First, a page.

ears signifying listeningAll too often, we forget about a critical component of successful communication: being a good listener. Communication is, after all, a two-way street; being an effective communicator not only relies on being clear in what you say or do, but also in truly hearing and valuing people’s perspectives, needs, concerns and ideas, too. Listening allows us to empathize and relate to others, giving us a glimpse into their world and their day-to-day life. In turn, this additional information empowers us to better understand the problems we’re trying to solve and bring our best resources and skills to the table.

Becoming a skilled listener takes time and practice. The reasons for this are many: we bring our own opinions and perspectives to conversations, often coloring what we think we hear; we have our own busy lives, filled with distractions and daily demands that require our attention, leaving less of it to give to others; or we may feel like we already have a solution to the problem we are hearing about, prompting us to tune out and not be fully present.

So how can we move towards actual, intentional listening? In her recent book “Getting to the Heart of Science Communication,” author Faith Kearns details, among many other topics related to SciComm, how honing our listening skills will make us better communicators. Below are some ideas about how to listen with intent, all in an effort to level-up your communications abilities.

Listening techniques to help engage more fully:

  • Active listening: Active listening generally includes three basic tenets, including nonverbal acknowledgement by the listener that the speaker is being heard, paraphrasing and repeating back to the speaker what was heard, and questions that relate to what the speaker is saying in order to further the conversation. This back-and-forth sends a message of interest and engagement to the speaker, and helps the listener be certain they fully understand what the speaker is saying.
  • Deep listening: Sometimes interaction with the speaker through active listening can be distracting, and the speaker needs time and space to completely say what is on their mind without interruption. Give the speaker that space, knowing that it often might include times of silence; this can be difficult for some listeners and can invite the temptation to fill that space.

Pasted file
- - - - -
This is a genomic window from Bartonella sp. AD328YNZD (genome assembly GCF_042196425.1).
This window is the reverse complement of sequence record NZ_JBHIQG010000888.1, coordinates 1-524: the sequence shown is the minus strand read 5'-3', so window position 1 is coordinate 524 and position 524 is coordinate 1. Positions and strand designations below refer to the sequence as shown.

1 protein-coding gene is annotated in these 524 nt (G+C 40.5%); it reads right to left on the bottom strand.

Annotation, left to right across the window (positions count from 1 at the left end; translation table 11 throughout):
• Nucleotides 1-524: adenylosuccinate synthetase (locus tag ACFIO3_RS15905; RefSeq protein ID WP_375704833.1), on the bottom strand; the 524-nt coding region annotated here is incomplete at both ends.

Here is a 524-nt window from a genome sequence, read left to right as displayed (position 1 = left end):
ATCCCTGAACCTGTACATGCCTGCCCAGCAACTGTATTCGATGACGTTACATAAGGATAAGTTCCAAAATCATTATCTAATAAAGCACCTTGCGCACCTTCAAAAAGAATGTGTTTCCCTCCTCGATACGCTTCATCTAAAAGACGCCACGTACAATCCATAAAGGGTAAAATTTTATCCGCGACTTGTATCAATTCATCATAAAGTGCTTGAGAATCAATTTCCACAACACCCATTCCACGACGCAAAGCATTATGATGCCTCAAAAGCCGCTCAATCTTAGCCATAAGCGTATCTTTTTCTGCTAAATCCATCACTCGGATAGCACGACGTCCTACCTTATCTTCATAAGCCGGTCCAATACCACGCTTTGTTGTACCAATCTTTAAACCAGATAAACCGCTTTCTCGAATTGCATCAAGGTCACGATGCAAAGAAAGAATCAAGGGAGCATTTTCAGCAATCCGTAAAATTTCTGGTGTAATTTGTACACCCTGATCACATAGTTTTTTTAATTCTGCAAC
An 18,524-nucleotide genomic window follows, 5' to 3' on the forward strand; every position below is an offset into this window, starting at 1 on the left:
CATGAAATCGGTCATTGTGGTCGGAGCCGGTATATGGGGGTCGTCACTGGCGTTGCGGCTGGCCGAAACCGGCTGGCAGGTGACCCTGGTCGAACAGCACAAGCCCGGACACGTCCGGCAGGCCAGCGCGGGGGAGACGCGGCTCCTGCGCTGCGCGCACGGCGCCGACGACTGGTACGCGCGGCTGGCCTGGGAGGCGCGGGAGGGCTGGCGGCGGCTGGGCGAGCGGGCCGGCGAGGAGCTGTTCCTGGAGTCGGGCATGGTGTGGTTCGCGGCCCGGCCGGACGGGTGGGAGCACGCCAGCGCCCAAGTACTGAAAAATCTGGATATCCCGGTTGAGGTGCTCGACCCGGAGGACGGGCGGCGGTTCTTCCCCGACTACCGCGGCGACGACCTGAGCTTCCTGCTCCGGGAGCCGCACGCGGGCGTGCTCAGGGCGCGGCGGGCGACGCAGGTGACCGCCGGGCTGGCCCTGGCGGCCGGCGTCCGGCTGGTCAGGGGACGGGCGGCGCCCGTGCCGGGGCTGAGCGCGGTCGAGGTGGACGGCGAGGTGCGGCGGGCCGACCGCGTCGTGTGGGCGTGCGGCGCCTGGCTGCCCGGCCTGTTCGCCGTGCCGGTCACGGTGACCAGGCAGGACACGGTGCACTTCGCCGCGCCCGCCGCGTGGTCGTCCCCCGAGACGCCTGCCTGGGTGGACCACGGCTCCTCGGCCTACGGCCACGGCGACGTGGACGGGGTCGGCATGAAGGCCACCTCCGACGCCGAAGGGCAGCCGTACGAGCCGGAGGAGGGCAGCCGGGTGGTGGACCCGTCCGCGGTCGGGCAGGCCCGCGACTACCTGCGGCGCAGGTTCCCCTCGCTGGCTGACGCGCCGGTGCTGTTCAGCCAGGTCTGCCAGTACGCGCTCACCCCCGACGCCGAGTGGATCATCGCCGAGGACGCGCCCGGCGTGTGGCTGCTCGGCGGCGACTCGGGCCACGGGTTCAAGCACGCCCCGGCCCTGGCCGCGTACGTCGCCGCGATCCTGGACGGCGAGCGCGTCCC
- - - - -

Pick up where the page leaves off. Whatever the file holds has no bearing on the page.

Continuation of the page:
• Embodied listening: Oftentimes when listening to someone, it provokes reactions within us that provide useful information that may otherwise go unnoticed. Do some speakers make your stomach clench or cause you to sigh deeply? Do others cause the opposite, and you find yourself leaning in and breathing deeply? This is valuable information, and although it may be difficult to recognize in the moment, it can tell us how we are hearing and reacting to the speaker ourselves.

Learning to listen like professionals in various fields:

  • Listening like a lawyer: Before getting into a strictly information-gathering discussion with someone, it’s important to build a relationship and rapport with that person. Listen to what they have to say and try to understand where they are coming from. It can take time; yet as a relationship begins to emerge, the listener can take a step back and detach a bit, taking a more objective viewpoint.
  • Listening like a doctor: Even if you believe you may have the answer or advice to give about how to fix a problem or approach an issue, an important listening quality is to let the speaker tell you everything they wish to without interruption. We often have the inclination to jump in with solutions as soon as we see them (or think we see them), but the speaker is often more comfortable and open when the listener simply listens fully before trying to fix the problem.
  • Listening like a journalist: Being able to provide the speaker with space to tell their story completely is critical to understanding an issue. Instead of asking ‘yes’ or ‘no’ questions, which can shut down a conversation, asking people how something makes them feel can open the door for a fuller discussion. Also, allowing for quiet or silence in a conversation allows the speaker to feel there is space to talk if they need or wish to, which can lead to offering more information that better completes the story.
  • Listening like a therapist: Similar to a lawyer, a therapist needs to develop a trusting relationship and good rapport with their client. Listening with one’s “whole being” and being fully present can do that, while also asking open-ended questions or offering invitations for the speaker to “say more.” As you build that relationship and trust, you can then help the speaker connect the dots and potentially see the problem they are trying to solve from a different perspective.
  • Listening like an ethnographer: Although some aspects of ethnography can be problematic or controversial, listening like an ethnographer teaches us how to hear what’s actually being said. For example, you may find yourself asking someone about the nuts-and-bolts of a particular environmental problem, but instead they respond by telling you about how it made them feel. Being able to give space for people to share their thoughts, fears, concerns and needs might be unfamiliar territory, but as with most kinds of listening, it can build relationships and unearth the real issues at play, which can help lead to more fruitful solutions in the end.